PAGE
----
Peter Feldmann: Wow! At least 18 replies to one post I made yesterday. Before I venture to tread into this morass, I will make a request of the other commentators here: May I copy this thread to my music blog, “Pete’s Place”? I ask this to preserve it in a fairly stable environment, where it will not be swept away in the billion comments / day found on this corporate website. You are welcome to email me at:

My university education was in physics, and later in the biological sciences, with graduate work in the chemotaxonomy of terpenes found in pine resins. I do keep friends in the social sciences, however. These social sciences tend to be handicapped by a lack of precise definitions, and that was part of what I was addressing previously. The term “folk music” for example, can mean anything played by a human as opposed to by a clam, shall we say. It is therefore meaningless (or absurd) to try to have any sort of discussion as to whether a music is “folk” or not. Note also that such usage often places an implied value judgement on the music. We can say that some musicians play for money (the favorite American title, “Pro”), while others play as a hobby and/or for the love of it “amateur”.

I like to use the Harry Smith Anthology as a good rule of thumb when discussing old time music, a term I still find has some validity. Anything on those three volumes will find an appreciative listener in me, and I am ready to attempt to play it, and to discuss it for hours at a time, perhaps over a good single malt Scotch. I am happy to have had relationships with some of the people whose music is on the anthology, a fact for which I remain ever grateful. Speaking of “bluegrass” I first heard Mr. Monroe mention that term (with reference to his music) in May of 1963. I misspoke when I mentioned that Alan Lomax “coined” the term in 1959. What I meant to say was that his article on bluegrass was the first time the musical term was used in a national magazine. Indeed, Mr. Monroe was slow to use the term, the Stanley Brothers did not use it, and Lester Flatt expectorated after mentioning it in an interview I helped conduct with him in 1986. I am very unclear whether “bluegrass” will survive much longer — perhaps in name only.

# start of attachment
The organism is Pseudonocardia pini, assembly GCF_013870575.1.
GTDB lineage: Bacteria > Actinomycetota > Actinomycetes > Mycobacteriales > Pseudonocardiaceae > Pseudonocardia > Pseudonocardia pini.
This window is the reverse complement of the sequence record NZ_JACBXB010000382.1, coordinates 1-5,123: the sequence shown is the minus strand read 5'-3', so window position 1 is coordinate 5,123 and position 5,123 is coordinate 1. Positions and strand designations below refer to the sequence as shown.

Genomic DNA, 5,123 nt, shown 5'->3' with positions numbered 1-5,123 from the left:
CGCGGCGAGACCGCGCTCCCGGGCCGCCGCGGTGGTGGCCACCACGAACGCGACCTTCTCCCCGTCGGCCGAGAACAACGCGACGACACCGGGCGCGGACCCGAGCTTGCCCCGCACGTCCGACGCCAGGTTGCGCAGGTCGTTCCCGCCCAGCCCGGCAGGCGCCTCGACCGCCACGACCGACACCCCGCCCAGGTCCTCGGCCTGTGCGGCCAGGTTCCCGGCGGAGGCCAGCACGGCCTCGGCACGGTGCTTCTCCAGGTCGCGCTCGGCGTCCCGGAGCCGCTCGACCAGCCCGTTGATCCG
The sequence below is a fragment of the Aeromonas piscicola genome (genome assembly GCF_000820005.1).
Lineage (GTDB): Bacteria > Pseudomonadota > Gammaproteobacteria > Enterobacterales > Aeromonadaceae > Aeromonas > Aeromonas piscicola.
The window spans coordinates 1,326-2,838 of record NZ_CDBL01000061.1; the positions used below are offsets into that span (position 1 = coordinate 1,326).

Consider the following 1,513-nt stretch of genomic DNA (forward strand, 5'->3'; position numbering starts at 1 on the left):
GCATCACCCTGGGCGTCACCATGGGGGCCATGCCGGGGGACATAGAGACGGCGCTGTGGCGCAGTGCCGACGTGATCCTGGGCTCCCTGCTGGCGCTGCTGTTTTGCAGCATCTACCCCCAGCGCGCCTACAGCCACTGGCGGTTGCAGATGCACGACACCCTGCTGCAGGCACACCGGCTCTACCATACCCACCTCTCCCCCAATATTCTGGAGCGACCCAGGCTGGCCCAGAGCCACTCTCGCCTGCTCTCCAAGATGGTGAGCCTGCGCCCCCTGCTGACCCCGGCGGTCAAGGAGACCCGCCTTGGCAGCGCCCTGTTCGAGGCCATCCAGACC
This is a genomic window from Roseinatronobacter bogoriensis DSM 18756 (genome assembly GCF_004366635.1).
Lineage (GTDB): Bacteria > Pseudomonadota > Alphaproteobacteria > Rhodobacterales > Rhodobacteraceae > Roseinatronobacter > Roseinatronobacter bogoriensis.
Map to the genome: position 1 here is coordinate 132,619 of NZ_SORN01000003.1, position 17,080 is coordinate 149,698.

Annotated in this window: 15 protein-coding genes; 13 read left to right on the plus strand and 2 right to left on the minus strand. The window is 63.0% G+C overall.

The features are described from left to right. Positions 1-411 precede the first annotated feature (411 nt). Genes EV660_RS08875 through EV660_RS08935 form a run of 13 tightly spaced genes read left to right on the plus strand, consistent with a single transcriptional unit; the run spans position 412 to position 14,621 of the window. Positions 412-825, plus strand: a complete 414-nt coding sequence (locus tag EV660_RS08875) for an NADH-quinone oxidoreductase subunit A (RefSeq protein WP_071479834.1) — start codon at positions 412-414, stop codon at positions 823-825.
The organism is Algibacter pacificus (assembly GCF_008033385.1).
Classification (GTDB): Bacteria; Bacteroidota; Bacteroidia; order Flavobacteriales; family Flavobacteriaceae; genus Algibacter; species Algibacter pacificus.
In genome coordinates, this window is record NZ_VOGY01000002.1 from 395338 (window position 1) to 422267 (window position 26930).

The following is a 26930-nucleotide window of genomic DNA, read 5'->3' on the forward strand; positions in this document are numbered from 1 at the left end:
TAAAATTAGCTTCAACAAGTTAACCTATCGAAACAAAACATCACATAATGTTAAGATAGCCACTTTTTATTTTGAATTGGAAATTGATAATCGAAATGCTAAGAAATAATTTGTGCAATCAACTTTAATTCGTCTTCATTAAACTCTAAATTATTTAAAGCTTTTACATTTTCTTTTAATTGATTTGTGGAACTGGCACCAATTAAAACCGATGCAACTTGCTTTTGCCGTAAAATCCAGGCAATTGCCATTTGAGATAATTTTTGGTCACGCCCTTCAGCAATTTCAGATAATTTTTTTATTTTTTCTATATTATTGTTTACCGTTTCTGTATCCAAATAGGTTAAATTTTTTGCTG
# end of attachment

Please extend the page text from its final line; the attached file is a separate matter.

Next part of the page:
Re. Alan Lomax: True, he did obtain a “government job”! Not on the salary level of say a Scott Pruitt, but earning probably enough to pay for Pruitt’s chauffeur’s fees. You don’t care for his writings? Cantometrics? Politics? (A good reason to leave the USA during the McCarthy era). Each to his own. I find his music collections fabulous and offer a little prayer of thanks every time I encounter yet another chapter in his collections.

As for professional vs amateur musicians, this hearkens back to the old folk singer era, as if someone doing something for a living somehow invalidates their credentials. Really not interested in discussing this. Simply not to any point of value in my opinion. I have made my living about 1/3rd of my life performing, presenting, and teaching the music. I still love it, I intend to keep performing it until I no longer can.

Joseph Scott: “The term ‘folk music’ for example, can mean anything played by a human as opposed to by a clam, shall we say.” Was there something about the 1910s blues example above you didn’t understand? And you may quote me my friend.

Peter Feldmann: Thanks Joseph. Re. 1910s blues, do you mean your post about a stage artist vs. folk artist? “Folk artists” on stage can present a problem, if what you mean by a folk artist is one that plays as an amateur. It takes a professional *performer* to put across a stage presentation. Running a music club for four years taught me that lesson.

Joseph Scott: “do you mean your post about a stage artist vs. folk artist” Yes. Charles Anderson (black, born Alabama) learned e.g. “Baby Seals Blues” off the sheet music, and as I say was hitting Canada. With written blues in 1913. And sang very unlike Hurt. Contrasting him and his peers with Hurt and his peers (only in some ways, of course) is very real and meaningful. Which is why, e.g., in 1913 people called musicians like Anderson “stage” musicians and in 1913 called people like Hurt “folk” musicians.

Tony Thomas: For what he was trying to do, and for the tools and bad social and political context he became an advocate of, Lomax was a hero, but someone with the limitations of his political and social outlook, someone who never fit into a collaborative critical framework, and most of all, someone who didn’t know much about Bluegrass when he called Bluegrass folk music on overdrive in 1959 a month or two after being out of the US for 9 years.

Tony Thomas: Believe me 20-25 years ago when I got back into old time, blues, bluegrass and fell into the banjo world , I had all the hoary ideas about folk tradition and the superiority of the true sounds and all of that, but every serious effort I have made to look into this explodes that idea and demolishes these kind of simplistic ideas. It does nothing to denigrate the music to say what it is and what shaped it and describe the world as it is with all its warts and carbuncles, dirtiness, and sweat. How else could we enjoy it